Four astronauts returned to Earth Monday in a SpaceX craft after spending six months on the International Space Station, a NASA live broadcast showed, marking the end of a busy mission. The international crew conducted thousands of experiments in orbit and helped upgrade the solar panels on the ISS during their "Crew-2" mission, reports AFP.
Its descent slowed by four huge parachutes, their Dragon spacecraft -- dubbed "Endeavour" -- splashed down in the Gulf of Mexico at 10:33 pm (0333 GMT Tuesday) before it was lifted onto a recovery ship. NASA astronauts Megan McArthur and Shane Kimbrough, Akihiko Hoshide of Japan and Frenchman Thomas Pesquet from the European Space Agency were then taken out of the capsule and placed on stretchers as a precautionary measure -- human bodies need to re-adjust to gravity after extended periods in space.
The ISS activities of the Crew-2 astronauts included documenting the surface of the Earth to record human-caused changes and natural events, growing Hatch chile peppers, and studying worms to better understand human health changes in space.
"Proud to have represented France once again in space! Next stop, the Moon?" Pesquet had tweeted ahead of the trip home.
Their journey back to Earth began when Endeavour undocked from the ISS at 2:05 pm (1905 GMT, NASA announced.
It then looped around the ISS for around an hour-and-a-half to take photographs, the first such mission since a Russian Soyuz performed a similar maneuver in 2018.
The Dragon, which flew mostly autonomously, has a small circular window at the top of its forward hatch through which the astronauts can point their cameras.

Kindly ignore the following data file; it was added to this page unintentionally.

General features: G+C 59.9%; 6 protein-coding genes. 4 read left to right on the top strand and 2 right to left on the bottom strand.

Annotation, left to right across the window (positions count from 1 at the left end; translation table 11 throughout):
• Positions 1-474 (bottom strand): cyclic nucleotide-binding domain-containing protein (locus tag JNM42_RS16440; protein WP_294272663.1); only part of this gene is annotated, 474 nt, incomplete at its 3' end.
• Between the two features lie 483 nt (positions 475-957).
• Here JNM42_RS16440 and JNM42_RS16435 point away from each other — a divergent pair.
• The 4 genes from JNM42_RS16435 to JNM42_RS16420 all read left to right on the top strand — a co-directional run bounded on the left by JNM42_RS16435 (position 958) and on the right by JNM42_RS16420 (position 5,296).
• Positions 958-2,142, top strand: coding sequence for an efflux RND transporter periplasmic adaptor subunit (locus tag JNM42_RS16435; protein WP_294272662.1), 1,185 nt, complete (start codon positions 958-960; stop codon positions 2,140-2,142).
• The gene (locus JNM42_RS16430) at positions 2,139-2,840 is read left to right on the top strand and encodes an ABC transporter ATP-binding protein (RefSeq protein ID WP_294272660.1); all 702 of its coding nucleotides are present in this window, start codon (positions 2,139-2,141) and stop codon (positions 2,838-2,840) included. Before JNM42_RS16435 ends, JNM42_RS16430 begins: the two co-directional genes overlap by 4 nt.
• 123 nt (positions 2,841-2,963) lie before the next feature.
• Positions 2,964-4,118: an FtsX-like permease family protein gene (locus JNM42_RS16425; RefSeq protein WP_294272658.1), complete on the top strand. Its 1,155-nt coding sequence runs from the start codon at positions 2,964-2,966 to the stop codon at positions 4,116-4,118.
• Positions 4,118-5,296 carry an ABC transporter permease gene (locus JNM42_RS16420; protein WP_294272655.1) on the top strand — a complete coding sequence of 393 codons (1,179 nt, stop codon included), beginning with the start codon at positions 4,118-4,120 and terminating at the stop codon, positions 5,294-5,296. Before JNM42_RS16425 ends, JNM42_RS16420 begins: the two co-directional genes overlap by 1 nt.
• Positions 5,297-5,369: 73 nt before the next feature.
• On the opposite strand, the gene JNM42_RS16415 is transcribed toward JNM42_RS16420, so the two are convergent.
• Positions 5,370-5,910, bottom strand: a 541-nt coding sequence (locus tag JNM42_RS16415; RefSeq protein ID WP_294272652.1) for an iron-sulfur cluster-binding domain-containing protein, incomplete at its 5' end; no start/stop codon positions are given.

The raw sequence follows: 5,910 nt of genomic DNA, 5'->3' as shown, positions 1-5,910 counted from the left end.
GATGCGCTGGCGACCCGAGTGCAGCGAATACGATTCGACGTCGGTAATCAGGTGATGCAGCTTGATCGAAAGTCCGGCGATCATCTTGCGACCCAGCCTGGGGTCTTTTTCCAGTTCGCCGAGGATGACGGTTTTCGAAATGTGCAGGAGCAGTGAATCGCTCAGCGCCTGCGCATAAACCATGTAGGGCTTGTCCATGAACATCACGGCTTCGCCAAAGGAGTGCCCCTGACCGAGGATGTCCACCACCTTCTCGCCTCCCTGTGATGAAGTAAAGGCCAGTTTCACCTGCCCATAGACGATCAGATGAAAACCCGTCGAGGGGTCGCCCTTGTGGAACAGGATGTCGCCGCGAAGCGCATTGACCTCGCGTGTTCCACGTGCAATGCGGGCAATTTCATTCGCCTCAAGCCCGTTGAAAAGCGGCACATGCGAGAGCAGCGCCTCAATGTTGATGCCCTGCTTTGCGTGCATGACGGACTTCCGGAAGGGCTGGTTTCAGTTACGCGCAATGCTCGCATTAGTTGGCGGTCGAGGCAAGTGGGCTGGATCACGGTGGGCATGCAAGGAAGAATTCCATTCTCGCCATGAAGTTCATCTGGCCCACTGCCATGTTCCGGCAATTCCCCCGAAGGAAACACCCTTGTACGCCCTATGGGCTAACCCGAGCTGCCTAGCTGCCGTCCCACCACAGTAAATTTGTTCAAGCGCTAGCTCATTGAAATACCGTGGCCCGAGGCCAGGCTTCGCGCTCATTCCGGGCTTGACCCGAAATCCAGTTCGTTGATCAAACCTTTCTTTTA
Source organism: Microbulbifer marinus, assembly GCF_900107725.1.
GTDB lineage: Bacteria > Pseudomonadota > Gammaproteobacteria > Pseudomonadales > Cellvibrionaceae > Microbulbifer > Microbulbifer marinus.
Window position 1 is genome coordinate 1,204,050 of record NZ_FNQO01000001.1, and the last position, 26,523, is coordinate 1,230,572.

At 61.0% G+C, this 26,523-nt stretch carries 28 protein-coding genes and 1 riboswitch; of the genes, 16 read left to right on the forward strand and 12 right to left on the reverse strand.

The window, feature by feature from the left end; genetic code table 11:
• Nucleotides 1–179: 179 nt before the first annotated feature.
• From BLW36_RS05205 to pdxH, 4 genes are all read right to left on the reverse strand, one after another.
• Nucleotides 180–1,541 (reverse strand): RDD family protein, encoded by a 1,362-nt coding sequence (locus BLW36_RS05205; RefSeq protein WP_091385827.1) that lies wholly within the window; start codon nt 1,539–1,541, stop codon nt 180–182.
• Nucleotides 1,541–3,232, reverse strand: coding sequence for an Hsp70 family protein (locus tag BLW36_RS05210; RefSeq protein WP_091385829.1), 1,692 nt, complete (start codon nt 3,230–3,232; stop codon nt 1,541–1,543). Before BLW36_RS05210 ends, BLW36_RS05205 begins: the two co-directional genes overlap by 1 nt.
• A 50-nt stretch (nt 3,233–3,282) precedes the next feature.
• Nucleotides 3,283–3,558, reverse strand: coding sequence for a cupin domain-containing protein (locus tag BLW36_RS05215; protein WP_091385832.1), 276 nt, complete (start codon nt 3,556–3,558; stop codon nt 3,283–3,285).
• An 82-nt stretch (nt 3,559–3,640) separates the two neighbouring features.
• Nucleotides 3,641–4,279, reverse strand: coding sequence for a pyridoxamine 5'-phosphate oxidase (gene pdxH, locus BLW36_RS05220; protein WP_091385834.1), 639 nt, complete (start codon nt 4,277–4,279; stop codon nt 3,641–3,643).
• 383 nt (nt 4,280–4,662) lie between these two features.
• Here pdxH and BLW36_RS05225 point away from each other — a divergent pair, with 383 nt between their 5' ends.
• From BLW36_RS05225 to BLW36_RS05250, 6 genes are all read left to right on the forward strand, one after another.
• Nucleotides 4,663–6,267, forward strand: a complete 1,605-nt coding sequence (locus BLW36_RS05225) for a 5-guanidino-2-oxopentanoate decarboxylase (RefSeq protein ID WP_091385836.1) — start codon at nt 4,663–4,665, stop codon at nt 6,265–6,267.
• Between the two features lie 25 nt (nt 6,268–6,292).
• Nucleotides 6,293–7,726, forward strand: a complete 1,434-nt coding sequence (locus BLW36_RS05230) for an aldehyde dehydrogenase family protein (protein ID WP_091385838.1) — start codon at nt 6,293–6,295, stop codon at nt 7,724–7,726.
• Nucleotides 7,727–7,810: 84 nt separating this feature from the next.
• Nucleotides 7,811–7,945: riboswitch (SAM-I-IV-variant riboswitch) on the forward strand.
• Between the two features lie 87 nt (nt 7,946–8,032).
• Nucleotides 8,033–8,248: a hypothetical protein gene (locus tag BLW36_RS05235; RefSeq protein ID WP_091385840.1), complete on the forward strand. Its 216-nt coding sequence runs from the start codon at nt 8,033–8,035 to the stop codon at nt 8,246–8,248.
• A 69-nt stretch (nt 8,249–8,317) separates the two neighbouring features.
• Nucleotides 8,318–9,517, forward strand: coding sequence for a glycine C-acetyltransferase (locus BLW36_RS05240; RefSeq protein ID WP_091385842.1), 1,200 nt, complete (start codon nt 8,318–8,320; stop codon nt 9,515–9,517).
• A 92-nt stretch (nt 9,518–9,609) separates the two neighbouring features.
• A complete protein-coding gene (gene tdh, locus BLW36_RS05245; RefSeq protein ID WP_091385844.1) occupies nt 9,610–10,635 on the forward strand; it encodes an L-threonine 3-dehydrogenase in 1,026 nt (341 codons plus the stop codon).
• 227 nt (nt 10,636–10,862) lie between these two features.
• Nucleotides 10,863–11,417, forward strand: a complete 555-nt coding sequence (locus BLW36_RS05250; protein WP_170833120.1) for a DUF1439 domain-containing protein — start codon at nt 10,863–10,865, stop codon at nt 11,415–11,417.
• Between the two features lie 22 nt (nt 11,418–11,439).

Bad weather and what NASA called a "minor medical issue" have also pushed back the departure of the next set of astronauts, on the Crew-3 mission, which is now set to launch Wednesday.
Until then, the ISS will be crewed by only three astronauts -- two Russians and one American.
SpaceX began providing astronauts a taxi service to the ISS in 2020, ending nine years of US reliance on Russian rockets for the journey following the end of the Space Shuttle program.
The crew faced a final challenge on their journey home -- they had to wear diapers after a problem was detected with the craft's waste management system, forcing it to remain offline.
The astronauts had no access to a toilet from the time the hatch closed at 12:40 pm (1740 GMT) until after splashdown -- around 10 hours.
"Of course that's sub-optimal, but we're prepared to manage," McArthur said during a press conference ahead of the departure.
"Spaceflight is full of lots of little challenges, this is just one more that we'll encounter and take care of in our mission."
A SpaceX all-tourist crew encountered a similar waste-related problem during a September flight, which triggered an alarm system.
NASA later said a tube had come unglued, sending urine to the capsule's fan system instead of a storage tank.